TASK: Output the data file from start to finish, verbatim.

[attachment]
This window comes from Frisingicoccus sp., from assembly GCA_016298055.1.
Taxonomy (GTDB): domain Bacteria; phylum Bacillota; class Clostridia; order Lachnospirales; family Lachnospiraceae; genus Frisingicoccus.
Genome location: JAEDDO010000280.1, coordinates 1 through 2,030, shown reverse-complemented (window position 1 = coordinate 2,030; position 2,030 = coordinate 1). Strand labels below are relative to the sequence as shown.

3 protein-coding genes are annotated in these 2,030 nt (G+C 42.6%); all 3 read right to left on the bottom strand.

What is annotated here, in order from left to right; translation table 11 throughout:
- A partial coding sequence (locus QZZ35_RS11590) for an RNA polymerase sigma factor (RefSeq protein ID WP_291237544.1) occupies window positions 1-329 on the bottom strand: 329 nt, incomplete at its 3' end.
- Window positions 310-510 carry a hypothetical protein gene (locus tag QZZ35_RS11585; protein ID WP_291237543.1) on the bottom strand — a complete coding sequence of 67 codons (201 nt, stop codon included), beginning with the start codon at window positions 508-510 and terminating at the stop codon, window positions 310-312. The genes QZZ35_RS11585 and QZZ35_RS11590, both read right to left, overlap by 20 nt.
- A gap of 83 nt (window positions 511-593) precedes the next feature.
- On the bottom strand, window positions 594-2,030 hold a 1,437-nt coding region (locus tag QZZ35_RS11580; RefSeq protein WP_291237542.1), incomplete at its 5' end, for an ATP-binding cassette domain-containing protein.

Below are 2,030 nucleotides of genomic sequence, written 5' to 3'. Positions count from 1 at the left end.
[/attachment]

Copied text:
This window comes from Frisingicoccus sp., from assembly GCA_016298055.1.
Taxonomy (GTDB): domain Bacteria; phylum Bacillota; class Clostridia; order Lachnospirales; family Lachnospiraceae; genus Frisingicoccus.
Genome location: JAEDDO010000280.1, coordinates 1 through 2,030, shown reverse-complemented (window position 1 = coordinate 2,030; position 2,030 = coordinate 1). Strand labels below are relative to the sequence as shown.

3 protein-coding genes are annotated in these 2,030 nt (G+C 42.6%); all 3 read right to left on the bottom strand.

What is annotated here, in order from left to right; translation table 11 throughout:
- A partial coding sequence (locus QZZ35_RS11590) for an RNA polymerase sigma factor (RefSeq protein ID WP_291237544.1) occupies window positions 1-329 on the bottom strand: 329 nt, incomplete at its 3' end.
- Window positions 310-510 carry a hypothetical protein gene (locus tag QZZ35_RS11585; protein ID WP_291237543.1) on the bottom strand — a complete coding sequence of 67 codons (201 nt, stop codon included), beginning with the start codon at window positions 508-510 and terminating at the stop codon, window positions 310-312. The genes QZZ35_RS11585 and QZZ35_RS11590, both read right to left, overlap by 20 nt.
- A gap of 83 nt (window positions 511-593) precedes the next feature.
- On the bottom strand, window positions 594-2,030 hold a 1,437-nt coding region (locus tag QZZ35_RS11580; RefSeq protein WP_291237542.1), incomplete at its 5' end, for an ATP-binding cassette domain-containing protein.

Below are 2,030 nucleotides of genomic sequence, written 5' to 3'. Positions count from 1 at the left end.